Peñas Negras Especial - Oaxaca, Mexico
Peñas Negras Especial - Oaxaca, Mexico Peñas Negras Especial - Oaxaca, Mexico Peñas Negras Especial - Oaxaca, Mexico Peñas Negras Especial - Oaxaca, Mexico

Notes of cane sugar juice, buttercream, amber honey and dutch cocoa.

Growers: Smallholder Farmers, Peñas Negras Community
Region: Pluma, Oaxaca, Mexico
Altitude: 1500-1800 masl
Variety: Pluma
Process: Washed. 12-18 hours of fermentation. Patio dried.


Mexican coffee can be exciting. In fact, a coffee from Oaxaca which I had at an SCA Global Coffee expo a few years back was the nicest coffee I tasted at the entire show.

 Pluma, a subregion of Oaxaca, has an incredible history along with incredible coffees. Boasting the singular Pluma Hidalgo variety, an offshoot of Typica, at elevations as high as 2200 masl, Pluma coffees present a wide range of flavors: distinct dried fruit notes like raisin and prune, saturated sweetness like brown sugar, richness like drinking chocolate, complex malic acidity like green apples, and even florals like amber honey and peach blossom.

Over the last few decades, Pluma’s coffee production has evolved dramatically, shifting from the hands of large estates into the hands of local smallholder farmers. Nowadays, Pluma is almost exclusively the province of smallholders with farms averaging just 1-2 hectares, but going back 80 to 100 years, the coffee production landscape looked completely different. Huge, lower-middle elevation coffee plantations ruled the territory, buying the higher-grown smallholder coffees and blending them into their own bulk, undifferentiated coffee despite their superior quality. In the late 80s and early 90s, Pluma gained a widespread reputation for producing quality coffee. However, a combination of factors including low market pricing and coffee leaf rust (known as Roya), saw estate holders abandoning their farms and moving on to more lucrative ventures in the 2000s.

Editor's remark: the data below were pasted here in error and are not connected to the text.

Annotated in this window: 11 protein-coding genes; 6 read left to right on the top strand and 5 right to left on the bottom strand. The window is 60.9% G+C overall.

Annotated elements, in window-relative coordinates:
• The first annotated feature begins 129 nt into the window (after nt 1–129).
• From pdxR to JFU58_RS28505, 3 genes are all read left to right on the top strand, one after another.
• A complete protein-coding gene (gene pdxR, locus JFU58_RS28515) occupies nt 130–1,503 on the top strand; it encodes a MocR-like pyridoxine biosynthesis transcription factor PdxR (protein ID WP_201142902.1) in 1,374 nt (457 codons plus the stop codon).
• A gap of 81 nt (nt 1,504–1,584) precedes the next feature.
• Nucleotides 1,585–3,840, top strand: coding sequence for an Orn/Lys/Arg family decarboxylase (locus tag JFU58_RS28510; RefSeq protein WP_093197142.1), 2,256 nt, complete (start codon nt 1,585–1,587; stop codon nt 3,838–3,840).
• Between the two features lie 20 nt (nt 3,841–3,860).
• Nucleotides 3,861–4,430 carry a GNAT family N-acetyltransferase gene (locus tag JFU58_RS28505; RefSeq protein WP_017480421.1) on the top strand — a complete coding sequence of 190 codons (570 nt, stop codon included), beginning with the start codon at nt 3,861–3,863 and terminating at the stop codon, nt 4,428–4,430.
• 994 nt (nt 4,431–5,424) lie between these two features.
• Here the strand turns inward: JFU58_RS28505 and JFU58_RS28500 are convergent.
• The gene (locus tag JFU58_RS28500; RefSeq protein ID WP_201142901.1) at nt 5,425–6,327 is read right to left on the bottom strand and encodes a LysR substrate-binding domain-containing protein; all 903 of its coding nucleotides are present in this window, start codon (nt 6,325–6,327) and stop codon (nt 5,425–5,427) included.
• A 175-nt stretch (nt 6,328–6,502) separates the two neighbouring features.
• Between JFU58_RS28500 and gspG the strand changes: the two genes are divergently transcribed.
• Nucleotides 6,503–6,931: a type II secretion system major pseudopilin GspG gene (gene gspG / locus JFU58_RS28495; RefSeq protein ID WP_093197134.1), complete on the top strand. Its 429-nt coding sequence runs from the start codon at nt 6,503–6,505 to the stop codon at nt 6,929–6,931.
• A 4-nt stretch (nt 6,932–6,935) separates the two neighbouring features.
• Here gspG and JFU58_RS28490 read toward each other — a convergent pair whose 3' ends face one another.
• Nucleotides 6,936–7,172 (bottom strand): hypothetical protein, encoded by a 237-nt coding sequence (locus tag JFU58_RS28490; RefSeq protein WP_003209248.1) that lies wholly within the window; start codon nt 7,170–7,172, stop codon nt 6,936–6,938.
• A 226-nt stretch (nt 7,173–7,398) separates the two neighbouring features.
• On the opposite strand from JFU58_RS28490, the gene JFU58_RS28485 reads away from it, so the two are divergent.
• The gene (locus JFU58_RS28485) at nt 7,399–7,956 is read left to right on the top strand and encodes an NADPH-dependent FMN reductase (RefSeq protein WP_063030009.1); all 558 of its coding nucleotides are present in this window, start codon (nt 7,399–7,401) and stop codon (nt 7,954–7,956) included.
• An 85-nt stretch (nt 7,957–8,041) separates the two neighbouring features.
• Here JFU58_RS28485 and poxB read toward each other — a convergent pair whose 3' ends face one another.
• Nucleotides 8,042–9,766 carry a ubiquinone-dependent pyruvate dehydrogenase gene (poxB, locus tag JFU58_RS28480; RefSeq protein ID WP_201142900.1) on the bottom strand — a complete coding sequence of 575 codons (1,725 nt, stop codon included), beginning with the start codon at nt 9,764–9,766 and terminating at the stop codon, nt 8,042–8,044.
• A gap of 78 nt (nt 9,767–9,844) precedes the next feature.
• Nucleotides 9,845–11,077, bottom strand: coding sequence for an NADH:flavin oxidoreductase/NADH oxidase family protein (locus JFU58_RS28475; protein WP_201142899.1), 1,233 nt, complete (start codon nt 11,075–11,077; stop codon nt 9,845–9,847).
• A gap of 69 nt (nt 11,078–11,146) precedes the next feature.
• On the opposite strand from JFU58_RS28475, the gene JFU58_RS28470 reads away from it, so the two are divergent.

Once the estates were decimated, local smallholder farmers continued farming—mostly out of necessity, though their operations were no more fiscally sound than the estates had been. Pluma’s smallholders struggled to make enough to thrive and reinvest in their farms, and many have lived on the brink of giving up and following in the footsteps of the estate holders before them. Without access to a differentiated market where customers are willing to pay viable prices, there has not always been a real value proposition for Pluma’s producers to keep growing coffee.

Over the last couple years, this has started to shift. Being able to introduce these coffees to a group of buyers willing and ready to purchase them at a viable price has started to build trust in this region and reinvigorate local farmers, who are beginning to understand that their coffee is worth more than they have always been told. They are ready to be able to dictate their own futures and gain access to new pathways to finance and reinvest in their own success.